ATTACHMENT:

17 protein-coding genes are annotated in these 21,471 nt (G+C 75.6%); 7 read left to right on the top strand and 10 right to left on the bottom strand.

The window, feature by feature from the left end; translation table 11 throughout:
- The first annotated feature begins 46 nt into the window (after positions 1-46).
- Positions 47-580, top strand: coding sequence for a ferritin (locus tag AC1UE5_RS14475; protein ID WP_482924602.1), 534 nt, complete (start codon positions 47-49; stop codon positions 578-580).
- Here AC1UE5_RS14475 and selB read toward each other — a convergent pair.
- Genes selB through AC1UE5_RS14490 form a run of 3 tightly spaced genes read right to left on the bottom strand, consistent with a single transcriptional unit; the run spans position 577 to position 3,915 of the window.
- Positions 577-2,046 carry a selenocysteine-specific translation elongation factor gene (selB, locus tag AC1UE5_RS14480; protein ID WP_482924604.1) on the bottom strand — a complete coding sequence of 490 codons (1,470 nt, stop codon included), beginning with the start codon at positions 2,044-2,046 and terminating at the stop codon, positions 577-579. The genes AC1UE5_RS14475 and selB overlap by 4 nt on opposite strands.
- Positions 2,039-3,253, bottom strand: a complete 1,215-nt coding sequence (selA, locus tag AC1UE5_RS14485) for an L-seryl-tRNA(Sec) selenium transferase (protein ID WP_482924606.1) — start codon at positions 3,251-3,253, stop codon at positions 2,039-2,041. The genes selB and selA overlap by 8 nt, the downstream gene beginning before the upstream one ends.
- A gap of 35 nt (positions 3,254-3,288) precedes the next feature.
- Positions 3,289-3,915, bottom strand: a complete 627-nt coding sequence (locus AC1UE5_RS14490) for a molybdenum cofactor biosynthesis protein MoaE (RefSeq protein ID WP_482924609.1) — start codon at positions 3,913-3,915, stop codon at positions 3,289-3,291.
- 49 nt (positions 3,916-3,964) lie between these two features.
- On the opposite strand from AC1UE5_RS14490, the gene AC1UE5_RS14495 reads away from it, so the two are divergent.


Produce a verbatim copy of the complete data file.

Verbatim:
17 protein-coding genes are annotated in these 21,471 nt (G+C 75.6%); 7 read left to right on the top strand and 10 right to left on the bottom strand.

The window, feature by feature from the left end; translation table 11 throughout:
- The first annotated feature begins 46 nt into the window (after positions 1-46).
- Positions 47-580, top strand: coding sequence for a ferritin (locus tag AC1UE5_RS14475; protein ID WP_482924602.1), 534 nt, complete (start codon positions 47-49; stop codon positions 578-580).
- Here AC1UE5_RS14475 and selB read toward each other — a convergent pair.
- Genes selB through AC1UE5_RS14490 form a run of 3 tightly spaced genes read right to left on the bottom strand, consistent with a single transcriptional unit; the run spans position 577 to position 3,915 of the window.
- Positions 577-2,046 carry a selenocysteine-specific translation elongation factor gene (selB, locus tag AC1UE5_RS14480; protein ID WP_482924604.1) on the bottom strand — a complete coding sequence of 490 codons (1,470 nt, stop codon included), beginning with the start codon at positions 2,044-2,046 and terminating at the stop codon, positions 577-579. The genes AC1UE5_RS14475 and selB overlap by 4 nt on opposite strands.
- Positions 2,039-3,253, bottom strand: a complete 1,215-nt coding sequence (selA, locus tag AC1UE5_RS14485) for an L-seryl-tRNA(Sec) selenium transferase (protein ID WP_482924606.1) — start codon at positions 3,251-3,253, stop codon at positions 2,039-2,041. The genes selB and selA overlap by 8 nt, the downstream gene beginning before the upstream one ends.
- A gap of 35 nt (positions 3,254-3,288) precedes the next feature.
- Positions 3,289-3,915, bottom strand: a complete 627-nt coding sequence (locus AC1UE5_RS14490) for a molybdenum cofactor biosynthesis protein MoaE (RefSeq protein ID WP_482924609.1) — start codon at positions 3,913-3,915, stop codon at positions 3,289-3,291.
- 49 nt (positions 3,916-3,964) lie between these two features.
- On the opposite strand from AC1UE5_RS14490, the gene AC1UE5_RS14495 reads away from it, so the two are divergent.